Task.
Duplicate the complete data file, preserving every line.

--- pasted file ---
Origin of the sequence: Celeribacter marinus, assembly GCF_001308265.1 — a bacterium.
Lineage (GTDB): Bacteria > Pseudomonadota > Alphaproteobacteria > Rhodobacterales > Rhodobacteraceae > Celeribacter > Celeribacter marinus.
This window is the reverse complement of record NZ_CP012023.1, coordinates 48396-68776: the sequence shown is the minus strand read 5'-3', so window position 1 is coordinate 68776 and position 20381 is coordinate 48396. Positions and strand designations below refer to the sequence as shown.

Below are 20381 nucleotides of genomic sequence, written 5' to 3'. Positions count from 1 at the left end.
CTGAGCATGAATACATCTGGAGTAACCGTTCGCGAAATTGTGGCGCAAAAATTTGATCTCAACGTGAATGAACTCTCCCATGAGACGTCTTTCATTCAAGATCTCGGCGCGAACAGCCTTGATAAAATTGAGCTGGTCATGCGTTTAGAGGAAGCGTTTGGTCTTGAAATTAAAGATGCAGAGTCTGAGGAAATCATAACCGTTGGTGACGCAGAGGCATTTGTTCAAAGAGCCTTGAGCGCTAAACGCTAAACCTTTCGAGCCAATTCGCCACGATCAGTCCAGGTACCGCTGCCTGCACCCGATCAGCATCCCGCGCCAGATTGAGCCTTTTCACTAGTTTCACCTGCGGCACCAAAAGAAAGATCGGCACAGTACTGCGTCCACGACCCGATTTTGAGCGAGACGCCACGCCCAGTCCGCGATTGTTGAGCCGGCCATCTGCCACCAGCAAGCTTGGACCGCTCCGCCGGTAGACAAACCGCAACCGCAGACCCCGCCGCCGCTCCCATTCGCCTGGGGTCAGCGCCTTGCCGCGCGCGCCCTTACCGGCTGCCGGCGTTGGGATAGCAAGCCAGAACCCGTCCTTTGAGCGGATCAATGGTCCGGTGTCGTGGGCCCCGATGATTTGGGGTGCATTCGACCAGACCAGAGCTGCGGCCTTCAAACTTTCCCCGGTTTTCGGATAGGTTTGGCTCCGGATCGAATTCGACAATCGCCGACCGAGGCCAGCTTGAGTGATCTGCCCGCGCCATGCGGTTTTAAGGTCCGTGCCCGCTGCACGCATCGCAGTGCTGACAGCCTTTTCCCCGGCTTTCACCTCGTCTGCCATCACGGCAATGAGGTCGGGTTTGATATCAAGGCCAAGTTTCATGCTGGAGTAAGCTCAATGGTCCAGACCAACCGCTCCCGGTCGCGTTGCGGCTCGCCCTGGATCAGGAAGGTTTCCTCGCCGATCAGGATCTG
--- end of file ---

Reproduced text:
Origin of the sequence: Celeribacter marinus, assembly GCF_001308265.1 — a bacterium.
Lineage (GTDB): Bacteria > Pseudomonadota > Alphaproteobacteria > Rhodobacterales > Rhodobacteraceae > Celeribacter > Celeribacter marinus.
This window is the reverse complement of record NZ_CP012023.1, coordinates 48396-68776: the sequence shown is the minus strand read 5'-3', so window position 1 is coordinate 68776 and position 20381 is coordinate 48396. Positions and strand designations below refer to the sequence as shown.

Below are 20381 nucleotides of genomic sequence, written 5' to 3'. Positions count from 1 at the left end.
CTGAGCATGAATACATCTGGAGTAACCGTTCGCGAAATTGTGGCGCAAAAATTTGATCTCAACGTGAATGAACTCTCCCATGAGACGTCTTTCATTCAAGATCTCGGCGCGAACAGCCTTGATAAAATTGAGCTGGTCATGCGTTTAGAGGAAGCGTTTGGTCTTGAAATTAAAGATGCAGAGTCTGAGGAAATCATAACCGTTGGTGACGCAGAGGCATTTGTTCAAAGAGCCTTGAGCGCTAAACGCTAAACCTTTCGAGCCAATTCGCCACGATCAGTCCAGGTACCGCTGCCTGCACCCGATCAGCATCCCGCGCCAGATTGAGCCTTTTCACTAGTTTCACCTGCGGCACCAAAAGAAAGATCGGCACAGTACTGCGTCCACGACCCGATTTTGAGCGAGACGCCACGCCCAGTCCGCGATTGTTGAGCCGGCCATCTGCCACCAGCAAGCTTGGACCGCTCCGCCGGTAGACAAACCGCAACCGCAGACCCCGCCGCCGCTCCCATTCGCCTGGGGTCAGCGCCTTGCCGCGCGCGCCCTTACCGGCTGCCGGCGTTGGGATAGCAAGCCAGAACCCGTCCTTTGAGCGGATCAATGGTCCGGTGTCGTGGGCCCCGATGATTTGGGGTGCATTCGACCAGACCAGAGCTGCGGCCTTCAAACTTTCCCCGGTTTTCGGATAGGTTTGGCTCCGGATCGAATTCGACAATCGCCGACCGAGGCCAGCTTGAGTGATCTGCCCGCGCCATGCGGTTTTAAGGTCCGTGCCCGCTGCACGCATCGCAGTGCTGACAGCCTTTTCCCCGGCTTTCACCTCGTCTGCCATCACGGCAATGAGGTCGGGTTTGATATCAAGGCCAAGTTTCATGCTGGAGTAAGCTCAATGGTCCAGACCAACCGCTCCCGGTCGCGTTGCGGCTCGCCCTGGATCAGGAAGGTTTCCTCGCCGATCAGGATCTG